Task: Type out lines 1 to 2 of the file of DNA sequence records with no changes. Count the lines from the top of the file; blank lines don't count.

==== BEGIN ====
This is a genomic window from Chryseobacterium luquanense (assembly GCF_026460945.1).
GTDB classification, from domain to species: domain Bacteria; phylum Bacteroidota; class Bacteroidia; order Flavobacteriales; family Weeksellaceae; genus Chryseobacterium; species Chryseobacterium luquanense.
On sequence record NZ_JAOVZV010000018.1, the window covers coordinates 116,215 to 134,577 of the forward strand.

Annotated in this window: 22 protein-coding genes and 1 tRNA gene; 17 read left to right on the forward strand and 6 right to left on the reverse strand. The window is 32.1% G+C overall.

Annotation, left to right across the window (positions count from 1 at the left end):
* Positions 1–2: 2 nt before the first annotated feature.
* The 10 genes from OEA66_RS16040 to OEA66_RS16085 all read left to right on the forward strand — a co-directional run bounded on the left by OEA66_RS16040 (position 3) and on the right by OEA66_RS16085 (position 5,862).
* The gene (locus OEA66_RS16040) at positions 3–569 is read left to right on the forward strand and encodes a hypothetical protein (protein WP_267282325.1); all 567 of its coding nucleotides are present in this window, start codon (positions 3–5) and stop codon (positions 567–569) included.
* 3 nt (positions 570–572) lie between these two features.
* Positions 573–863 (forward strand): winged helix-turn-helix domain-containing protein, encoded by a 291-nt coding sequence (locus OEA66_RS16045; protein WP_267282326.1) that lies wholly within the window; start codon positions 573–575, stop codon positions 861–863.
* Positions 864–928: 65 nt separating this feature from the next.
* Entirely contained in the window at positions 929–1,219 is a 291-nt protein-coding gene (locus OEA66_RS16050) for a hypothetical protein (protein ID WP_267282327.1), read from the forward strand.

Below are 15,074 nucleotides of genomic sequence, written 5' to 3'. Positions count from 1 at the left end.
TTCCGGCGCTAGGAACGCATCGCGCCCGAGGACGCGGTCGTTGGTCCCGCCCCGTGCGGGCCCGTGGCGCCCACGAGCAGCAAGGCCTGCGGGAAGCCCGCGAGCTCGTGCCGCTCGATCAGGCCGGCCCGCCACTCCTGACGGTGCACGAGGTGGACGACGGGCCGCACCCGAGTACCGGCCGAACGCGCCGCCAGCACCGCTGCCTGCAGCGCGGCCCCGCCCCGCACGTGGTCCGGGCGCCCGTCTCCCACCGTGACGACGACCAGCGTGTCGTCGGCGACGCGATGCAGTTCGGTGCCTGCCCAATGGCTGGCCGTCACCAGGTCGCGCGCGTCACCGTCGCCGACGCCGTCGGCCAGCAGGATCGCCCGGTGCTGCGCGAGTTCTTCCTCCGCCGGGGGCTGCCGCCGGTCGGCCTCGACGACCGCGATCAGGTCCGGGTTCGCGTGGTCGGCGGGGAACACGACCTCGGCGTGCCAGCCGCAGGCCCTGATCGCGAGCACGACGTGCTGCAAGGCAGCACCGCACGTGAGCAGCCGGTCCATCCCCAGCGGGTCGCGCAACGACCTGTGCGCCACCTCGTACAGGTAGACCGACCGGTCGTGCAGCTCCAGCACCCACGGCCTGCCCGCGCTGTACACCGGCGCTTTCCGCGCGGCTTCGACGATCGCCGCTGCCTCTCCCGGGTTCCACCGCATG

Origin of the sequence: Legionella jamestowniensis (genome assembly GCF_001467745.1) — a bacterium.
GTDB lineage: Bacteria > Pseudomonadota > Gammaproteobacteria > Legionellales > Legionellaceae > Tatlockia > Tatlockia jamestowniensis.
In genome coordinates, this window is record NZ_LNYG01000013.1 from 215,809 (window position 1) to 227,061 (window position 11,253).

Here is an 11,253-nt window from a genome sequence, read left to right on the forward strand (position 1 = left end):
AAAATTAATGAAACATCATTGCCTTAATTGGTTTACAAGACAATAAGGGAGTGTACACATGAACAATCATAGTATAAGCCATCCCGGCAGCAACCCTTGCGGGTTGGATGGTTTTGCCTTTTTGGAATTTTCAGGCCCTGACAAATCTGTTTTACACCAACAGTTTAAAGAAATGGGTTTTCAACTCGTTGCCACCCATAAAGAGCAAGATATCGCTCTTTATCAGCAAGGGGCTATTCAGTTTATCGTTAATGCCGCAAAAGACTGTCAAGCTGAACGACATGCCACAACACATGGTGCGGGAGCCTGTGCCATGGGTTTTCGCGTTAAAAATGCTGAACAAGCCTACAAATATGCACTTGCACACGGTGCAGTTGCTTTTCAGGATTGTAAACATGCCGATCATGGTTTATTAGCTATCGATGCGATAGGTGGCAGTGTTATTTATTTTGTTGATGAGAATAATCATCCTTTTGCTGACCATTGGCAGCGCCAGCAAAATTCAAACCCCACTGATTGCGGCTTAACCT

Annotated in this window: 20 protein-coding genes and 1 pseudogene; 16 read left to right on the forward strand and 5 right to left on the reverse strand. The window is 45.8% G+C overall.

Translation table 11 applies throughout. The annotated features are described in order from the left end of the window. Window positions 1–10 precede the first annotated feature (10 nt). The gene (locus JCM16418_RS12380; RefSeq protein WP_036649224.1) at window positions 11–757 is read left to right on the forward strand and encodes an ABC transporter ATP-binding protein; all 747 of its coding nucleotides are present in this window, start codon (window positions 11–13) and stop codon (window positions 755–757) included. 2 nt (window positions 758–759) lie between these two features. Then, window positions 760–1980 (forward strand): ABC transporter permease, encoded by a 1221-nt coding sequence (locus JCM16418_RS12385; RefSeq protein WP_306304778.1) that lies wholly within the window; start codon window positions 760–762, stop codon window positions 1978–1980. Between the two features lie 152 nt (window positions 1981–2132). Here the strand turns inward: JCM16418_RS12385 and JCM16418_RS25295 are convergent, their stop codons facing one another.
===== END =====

This is a genomic window from Chryseobacterium luquanense (assembly GCF_026460945.1).
GTDB classification, from domain to species: domain Bacteria; phylum Bacteroidota; class Bacteroidia; order Flavobacteriales; family Weeksellaceae; genus Chryseobacterium; species Chryseobacterium luquanense.